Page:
Here, the magistrate had a substantial basis for concluding marijuana would be discovered in a search of appellant's home. The affidavit advised the magistrate that the confidential informant previously provided Odom with true and correct information, thus establishing the informant's veracity and reliability. The affidavit also specifically set forth the informant's firsthand knowledge of the marijuana in Martin's home, as well as indicated the affiant knew the informant to know marijuana, based on information previously received from the informant. Although Martin correctly notes the affidavit does not specify what reliable information the informant had provided in the past, and the affidavit does not indicate the informant's prior information had led to arrests or convictions, the affidavit does specifically indicate the informant's past information proved to be true. (1) We therefore conclude, under the totality of the circumstances test, the affidavit provided the magistrate with information sufficient to make a probable cause determination.

Assuming, however, the search warrant affidavit was insufficient on its face to establish probable cause, we nonetheless find the affidavit was properly supplemented by sworn oral testimony. See State v. Jones, 342 S.C. 121, 128, 536 S.E.2d 675, 678-679 (2000) ("Oral testimony may also be used in this state to supplement search warrant affidavits which are facially insufficient to establish probable cause."). The record indicates Detective Odom provided the magistrate with oral testimony as to the reliability and veracity of the confidential informant. Detective Odom testified that whenever he appears before Magistrate Howell to obtain a search warrant based on information from an informant, the magistrate has the practice of asking a certain group of questions, including whether the police have used the informant before and, if so, whether use of the informant was successful. He also asks when drugs were last seen in, or purchased from, the particular residence. He further testified this informant had gone to the residence on two occasions to make a controlled buy while wearing a wire, the first time being a week prior to issuance of the search warrant and the second time within seventy-two hours before signing of the search warrant. Detective Odom knew the informant was able to identify marijuana, in part, because when he sent the informant in on a controlled buy, the informant brought back marijuana. His response to Magistrate Howell's questions would have been to state that, within the past seventy-two hours, marijuana had been seen and purchased from the residence.

Magistrate Howell confirmed he asks four standard questions whenever a police officer presents a search warrant for his signature: (1) whether the police have used the informant before; (2) whether use of the informant has been productive in the past; (3) when narcotics were last seen in the residence; and (4) when a purchase of narcotics was last made at the residence. Although neither Detective Odom nor Magistrate Howell was able to recall the specifics of Odom's appearance before the magistrate in this specific case, Magistrate Howell stated he would not have signed the search warrant had he not been satisfied with Detective Odom's answers to his four standard questions. He further stated he asks those "same four questions on every search warrant" he executes, and he could state with "absolute certainty" that he did so on this particular occasion.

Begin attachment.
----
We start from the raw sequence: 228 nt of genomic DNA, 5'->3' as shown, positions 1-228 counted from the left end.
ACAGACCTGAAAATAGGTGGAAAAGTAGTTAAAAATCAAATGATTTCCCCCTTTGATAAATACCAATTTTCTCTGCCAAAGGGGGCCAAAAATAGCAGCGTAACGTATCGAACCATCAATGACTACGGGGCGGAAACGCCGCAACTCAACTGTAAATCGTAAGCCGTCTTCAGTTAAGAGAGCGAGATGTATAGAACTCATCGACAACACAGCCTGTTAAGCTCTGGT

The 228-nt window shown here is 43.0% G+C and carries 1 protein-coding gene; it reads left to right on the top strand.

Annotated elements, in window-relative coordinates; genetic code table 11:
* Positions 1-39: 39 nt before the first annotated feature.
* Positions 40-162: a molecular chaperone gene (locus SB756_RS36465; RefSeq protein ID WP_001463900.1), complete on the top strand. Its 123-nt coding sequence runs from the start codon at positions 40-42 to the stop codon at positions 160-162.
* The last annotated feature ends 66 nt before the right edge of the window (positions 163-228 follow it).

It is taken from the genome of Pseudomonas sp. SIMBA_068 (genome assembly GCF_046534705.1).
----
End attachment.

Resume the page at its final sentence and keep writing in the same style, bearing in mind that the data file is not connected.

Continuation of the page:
Based on our review of the record, we are convinced the sworn oral testimony before the magistrate sufficiently supplemented the search warrant affidavit to establish any deficiency that might exist in the affidavit as to the veracity and reliability of the informant. Accordingly, we find no error in the admission of the evidence seized pursuant to the search warrant.

II. Evidence of Prior Convictions

Martin next asserts the trial court erred in ruling evidence of his prior convictions could be used to impeach his testimony because the court failed to properly weigh the probative value of his prior convictions against the prejudicial effect of the evidence. We agree.

Under Rule 609(a)(1), SCRE, evidence that an accused has been convicted of a crime, which was punishable by death or imprisonment in excess of one year, is admissible for impeachment if the court determines the probative value of admitting this evidence outweighs its prejudicial effect to the accused. The party attempting to introduce the prior conviction for impeachment purposes has the initial burden of establishing the basis for its admission. State v. Scriven, 339 S.C. 333, 340, 529 S.E.2d 71, 74 (Ct. App. 2000). Rule 609(a)(1) requires the trial judge to balance the probative value of the evidence for impeachment purposes against the prejudice to the accused. Id.

In State v. Colf, 337 S.C. 622, 627, 525 S.E.2d 246, 248 (2000), our Supreme Court expressly approved the five-factor analysis generally employed by federal courts for weighing the probative value for impeachment of prior convictions against the prejudice to the accused, but recognized there may be other factors which a trial judge should, in the exercise of discretion, consider under the facts and circumstances of each particular case. These factors include, but are not limited to: